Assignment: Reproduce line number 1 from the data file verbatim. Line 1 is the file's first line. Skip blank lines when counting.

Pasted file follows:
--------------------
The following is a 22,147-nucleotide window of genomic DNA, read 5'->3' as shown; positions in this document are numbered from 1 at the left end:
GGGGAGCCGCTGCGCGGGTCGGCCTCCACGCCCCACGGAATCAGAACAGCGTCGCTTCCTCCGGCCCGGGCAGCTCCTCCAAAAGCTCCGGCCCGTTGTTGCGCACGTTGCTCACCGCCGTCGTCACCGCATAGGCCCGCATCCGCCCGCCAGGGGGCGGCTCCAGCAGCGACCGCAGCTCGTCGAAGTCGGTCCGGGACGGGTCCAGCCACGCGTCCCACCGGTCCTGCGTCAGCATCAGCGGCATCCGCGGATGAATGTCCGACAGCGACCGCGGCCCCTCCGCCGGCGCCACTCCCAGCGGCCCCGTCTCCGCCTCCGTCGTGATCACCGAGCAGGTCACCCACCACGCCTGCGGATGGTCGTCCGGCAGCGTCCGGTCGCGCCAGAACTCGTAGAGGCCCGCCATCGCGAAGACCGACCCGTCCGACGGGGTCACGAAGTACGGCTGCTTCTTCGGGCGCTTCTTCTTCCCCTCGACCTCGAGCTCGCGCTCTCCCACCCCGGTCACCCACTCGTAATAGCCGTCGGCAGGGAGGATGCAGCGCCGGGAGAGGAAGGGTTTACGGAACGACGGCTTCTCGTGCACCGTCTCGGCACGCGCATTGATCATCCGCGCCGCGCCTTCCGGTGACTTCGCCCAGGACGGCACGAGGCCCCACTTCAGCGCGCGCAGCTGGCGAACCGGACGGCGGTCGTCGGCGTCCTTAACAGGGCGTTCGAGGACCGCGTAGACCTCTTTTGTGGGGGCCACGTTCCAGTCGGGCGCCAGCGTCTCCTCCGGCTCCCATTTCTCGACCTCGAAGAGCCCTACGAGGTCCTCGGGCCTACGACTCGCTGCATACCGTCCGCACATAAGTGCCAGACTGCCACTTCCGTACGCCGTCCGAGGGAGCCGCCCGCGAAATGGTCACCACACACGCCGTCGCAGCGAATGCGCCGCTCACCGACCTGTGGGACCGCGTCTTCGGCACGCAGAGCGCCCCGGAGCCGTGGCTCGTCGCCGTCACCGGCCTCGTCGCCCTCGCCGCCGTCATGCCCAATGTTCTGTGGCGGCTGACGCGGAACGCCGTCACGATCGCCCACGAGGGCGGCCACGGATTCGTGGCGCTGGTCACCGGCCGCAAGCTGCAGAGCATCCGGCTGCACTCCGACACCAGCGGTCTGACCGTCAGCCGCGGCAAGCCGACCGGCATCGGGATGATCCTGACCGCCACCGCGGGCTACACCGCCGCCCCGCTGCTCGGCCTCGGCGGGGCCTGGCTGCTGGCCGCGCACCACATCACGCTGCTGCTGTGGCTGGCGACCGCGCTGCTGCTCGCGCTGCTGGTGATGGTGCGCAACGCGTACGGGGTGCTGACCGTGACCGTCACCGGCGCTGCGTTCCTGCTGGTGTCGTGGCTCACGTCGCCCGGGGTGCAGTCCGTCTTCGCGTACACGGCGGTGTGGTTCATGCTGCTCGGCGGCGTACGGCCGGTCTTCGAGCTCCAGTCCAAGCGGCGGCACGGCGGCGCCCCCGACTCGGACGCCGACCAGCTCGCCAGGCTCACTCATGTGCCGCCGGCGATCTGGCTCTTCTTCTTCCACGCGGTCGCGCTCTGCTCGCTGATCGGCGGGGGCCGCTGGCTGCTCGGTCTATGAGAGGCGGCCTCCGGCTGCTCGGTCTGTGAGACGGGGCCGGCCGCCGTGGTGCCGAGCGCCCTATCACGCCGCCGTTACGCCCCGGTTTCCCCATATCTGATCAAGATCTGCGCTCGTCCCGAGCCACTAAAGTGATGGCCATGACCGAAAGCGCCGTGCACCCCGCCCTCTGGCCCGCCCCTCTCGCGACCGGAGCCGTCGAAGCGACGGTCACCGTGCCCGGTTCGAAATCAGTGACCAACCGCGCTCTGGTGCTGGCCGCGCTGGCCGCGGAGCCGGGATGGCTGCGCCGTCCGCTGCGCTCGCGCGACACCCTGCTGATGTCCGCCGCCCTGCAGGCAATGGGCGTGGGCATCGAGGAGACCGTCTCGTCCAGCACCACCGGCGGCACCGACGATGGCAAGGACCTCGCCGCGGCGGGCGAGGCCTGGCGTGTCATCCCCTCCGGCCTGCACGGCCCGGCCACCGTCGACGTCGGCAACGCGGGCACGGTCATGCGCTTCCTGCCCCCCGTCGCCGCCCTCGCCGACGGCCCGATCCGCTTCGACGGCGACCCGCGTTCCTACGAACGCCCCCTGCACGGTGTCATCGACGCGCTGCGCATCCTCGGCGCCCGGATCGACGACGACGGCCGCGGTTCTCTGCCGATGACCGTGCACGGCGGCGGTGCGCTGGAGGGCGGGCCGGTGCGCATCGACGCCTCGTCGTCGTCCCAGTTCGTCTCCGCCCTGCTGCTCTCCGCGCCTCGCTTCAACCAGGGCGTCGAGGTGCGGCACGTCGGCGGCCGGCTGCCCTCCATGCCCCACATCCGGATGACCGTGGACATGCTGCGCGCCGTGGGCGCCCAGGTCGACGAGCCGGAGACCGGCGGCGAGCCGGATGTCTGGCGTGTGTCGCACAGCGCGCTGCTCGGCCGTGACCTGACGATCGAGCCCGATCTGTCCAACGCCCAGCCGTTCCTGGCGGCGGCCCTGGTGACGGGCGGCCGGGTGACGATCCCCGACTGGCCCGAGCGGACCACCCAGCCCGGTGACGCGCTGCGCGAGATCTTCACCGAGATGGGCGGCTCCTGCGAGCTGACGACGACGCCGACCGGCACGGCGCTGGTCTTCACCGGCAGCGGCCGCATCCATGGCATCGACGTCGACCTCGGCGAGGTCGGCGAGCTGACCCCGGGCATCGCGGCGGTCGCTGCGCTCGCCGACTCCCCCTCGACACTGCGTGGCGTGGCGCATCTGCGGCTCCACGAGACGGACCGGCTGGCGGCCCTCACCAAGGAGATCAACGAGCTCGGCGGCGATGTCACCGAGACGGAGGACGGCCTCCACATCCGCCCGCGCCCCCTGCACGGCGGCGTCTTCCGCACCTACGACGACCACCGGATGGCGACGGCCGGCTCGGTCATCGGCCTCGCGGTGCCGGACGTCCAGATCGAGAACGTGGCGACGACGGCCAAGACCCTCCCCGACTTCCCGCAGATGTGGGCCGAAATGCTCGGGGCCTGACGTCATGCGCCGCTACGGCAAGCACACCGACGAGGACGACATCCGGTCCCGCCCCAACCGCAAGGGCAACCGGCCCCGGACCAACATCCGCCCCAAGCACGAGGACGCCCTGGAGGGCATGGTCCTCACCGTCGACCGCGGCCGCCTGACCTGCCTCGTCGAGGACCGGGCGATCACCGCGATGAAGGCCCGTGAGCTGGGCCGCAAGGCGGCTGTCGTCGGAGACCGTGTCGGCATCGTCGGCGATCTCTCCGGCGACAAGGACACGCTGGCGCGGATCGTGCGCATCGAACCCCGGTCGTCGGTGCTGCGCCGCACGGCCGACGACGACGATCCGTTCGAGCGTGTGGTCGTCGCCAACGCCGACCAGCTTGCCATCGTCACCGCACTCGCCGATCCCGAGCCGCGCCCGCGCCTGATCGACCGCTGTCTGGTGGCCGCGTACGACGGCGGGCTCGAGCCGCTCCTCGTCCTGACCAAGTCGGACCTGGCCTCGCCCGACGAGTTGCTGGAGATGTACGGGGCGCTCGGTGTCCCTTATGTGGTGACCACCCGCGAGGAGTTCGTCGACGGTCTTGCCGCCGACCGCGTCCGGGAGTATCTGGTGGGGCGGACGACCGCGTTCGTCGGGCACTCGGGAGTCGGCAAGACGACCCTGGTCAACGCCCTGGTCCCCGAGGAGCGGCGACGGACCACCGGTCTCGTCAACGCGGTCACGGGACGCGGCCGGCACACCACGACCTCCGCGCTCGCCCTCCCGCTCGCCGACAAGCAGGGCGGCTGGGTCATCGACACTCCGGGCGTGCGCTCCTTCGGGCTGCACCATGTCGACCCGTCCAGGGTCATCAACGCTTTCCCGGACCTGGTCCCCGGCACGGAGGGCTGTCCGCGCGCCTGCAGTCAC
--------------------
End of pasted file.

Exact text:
The following is a 22,147-nucleotide window of genomic DNA, read 5'->3' as shown; positions in this document are numbered from 1 at the left end: